As we do some, if you take a look up here, you'll see the conversation on Facebook and Twitter. A lot of good questions. Would you have released the bin Laden photos? Would you support Israel at any cost if they're attacked by surrounding hostile countries.
Good questions from our viewers there. We're here on the campus of St. Anselm College in Manchester, New Hampshire. Seven Republican candidates for president. We'll be right back.
KING: We're in the closing moments of our Republican presidential debate here on the St. Anselm College campus, Manchester, New Hampshire. Time flies when you're having fun. One last segment with the candidates.
Let's kick off by going down on to the floor, WMUR's Jennifer Vaughn.
VAUGHN: Hi, Mr. Cain. This one is for you. Public opinion polls consistently result in low approval ratings for Congress as a whole. And early polls show a lack of enthusiasm for this field of candidates. Most of you will say that you don't watch polls, but shouldn't you pay attention to public sentiment? And aren't these polls a direct reflection of what voters are and are not looking for?
CAIN: Yes. I happen to believe that the polls do represent a barometer, because it's way too early. Secondly, probably a lot of the people don't know us yet, because it's still real early in the process.
So as people get to know us more and more, I think they're going to find that this really is a good field of candidates, at least in my opinion. But the people that know the most about everybody up here, they don't see this as a weak field, and neither do I.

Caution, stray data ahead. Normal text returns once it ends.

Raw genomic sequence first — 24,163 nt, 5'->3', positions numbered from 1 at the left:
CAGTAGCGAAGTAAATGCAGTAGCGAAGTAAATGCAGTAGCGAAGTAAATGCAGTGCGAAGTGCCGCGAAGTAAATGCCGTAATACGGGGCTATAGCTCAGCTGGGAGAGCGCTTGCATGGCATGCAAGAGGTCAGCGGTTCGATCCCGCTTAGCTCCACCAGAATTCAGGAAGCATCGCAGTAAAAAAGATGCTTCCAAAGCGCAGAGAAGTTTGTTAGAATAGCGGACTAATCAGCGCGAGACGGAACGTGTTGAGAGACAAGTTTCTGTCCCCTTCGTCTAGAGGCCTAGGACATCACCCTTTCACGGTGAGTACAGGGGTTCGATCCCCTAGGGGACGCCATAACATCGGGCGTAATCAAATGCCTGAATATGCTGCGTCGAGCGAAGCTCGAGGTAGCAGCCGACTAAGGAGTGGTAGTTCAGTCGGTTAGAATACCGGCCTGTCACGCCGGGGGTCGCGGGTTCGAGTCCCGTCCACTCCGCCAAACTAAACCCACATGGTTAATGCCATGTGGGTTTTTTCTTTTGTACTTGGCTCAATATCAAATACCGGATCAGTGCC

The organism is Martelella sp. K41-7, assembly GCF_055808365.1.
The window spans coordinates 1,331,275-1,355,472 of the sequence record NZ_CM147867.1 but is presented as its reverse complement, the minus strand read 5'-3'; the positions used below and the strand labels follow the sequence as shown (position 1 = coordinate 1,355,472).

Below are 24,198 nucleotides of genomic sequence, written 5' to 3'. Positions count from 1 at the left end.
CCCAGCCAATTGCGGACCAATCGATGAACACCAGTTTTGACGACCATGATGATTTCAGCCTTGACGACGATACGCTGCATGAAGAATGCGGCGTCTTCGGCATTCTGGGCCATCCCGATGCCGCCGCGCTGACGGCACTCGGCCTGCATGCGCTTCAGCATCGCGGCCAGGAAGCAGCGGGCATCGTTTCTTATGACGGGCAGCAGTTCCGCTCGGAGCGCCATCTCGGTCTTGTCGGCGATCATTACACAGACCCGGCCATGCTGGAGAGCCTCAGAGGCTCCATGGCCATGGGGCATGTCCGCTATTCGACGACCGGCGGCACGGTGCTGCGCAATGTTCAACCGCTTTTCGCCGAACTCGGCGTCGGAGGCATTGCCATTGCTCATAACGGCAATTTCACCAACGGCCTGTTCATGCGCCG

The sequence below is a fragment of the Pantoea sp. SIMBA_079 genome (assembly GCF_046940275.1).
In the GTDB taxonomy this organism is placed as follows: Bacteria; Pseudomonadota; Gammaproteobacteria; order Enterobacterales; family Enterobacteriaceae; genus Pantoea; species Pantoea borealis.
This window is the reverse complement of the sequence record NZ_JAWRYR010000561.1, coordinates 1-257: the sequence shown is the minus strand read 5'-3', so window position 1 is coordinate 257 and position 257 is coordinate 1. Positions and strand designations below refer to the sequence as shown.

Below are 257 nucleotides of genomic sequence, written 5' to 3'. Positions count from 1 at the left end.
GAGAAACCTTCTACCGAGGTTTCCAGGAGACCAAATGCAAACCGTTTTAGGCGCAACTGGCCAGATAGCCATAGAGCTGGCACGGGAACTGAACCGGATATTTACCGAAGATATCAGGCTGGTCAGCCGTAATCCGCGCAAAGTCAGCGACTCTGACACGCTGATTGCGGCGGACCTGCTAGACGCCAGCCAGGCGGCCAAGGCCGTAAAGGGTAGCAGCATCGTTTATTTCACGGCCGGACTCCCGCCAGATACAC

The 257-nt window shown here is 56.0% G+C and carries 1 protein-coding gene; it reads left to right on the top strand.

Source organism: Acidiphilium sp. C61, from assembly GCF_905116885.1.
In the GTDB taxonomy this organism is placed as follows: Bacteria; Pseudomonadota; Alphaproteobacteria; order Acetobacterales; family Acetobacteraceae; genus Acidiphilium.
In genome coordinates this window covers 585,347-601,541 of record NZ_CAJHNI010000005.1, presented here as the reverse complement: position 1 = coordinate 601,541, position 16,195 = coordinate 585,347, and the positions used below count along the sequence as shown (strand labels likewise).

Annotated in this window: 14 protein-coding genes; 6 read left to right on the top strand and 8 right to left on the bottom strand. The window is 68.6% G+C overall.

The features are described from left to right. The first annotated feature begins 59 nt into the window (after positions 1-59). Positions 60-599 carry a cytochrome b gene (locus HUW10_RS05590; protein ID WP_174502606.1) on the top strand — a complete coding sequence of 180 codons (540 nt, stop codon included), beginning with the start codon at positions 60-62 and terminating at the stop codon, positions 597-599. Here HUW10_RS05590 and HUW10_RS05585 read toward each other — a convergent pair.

KING: All right. It is likely that the Republican nominee for president is standing on the stage tonight. If you win the nomination, you'll have to make the choice that a nominee makes, and that is picking a running mate.
Governor Pawlenty to you, look back on 2008 and the process. President Obama made a pick. Senator McCain made a pick. Who made the best choice?
PAWLENTY: Senator Biden has been wrong about every major strategic decision in the modern history of the international conflict and military. Look at his judgment about partitioning Iraq, for example. Now we have Iraq being probably one of the shining example of success in the Middle East.
If Vice President Biden would have had his way, we would have had a partitioned Iraq and probably more mayhem in the Middle East. I think Governor Palin is a remarkable leader. I think she's qualified to be president of the United States.
I think she's equally as qualified or more qualified, and would have been as strong of a president as Joe Biden. He's wrong on everything.
KING: Go ahead, Governor.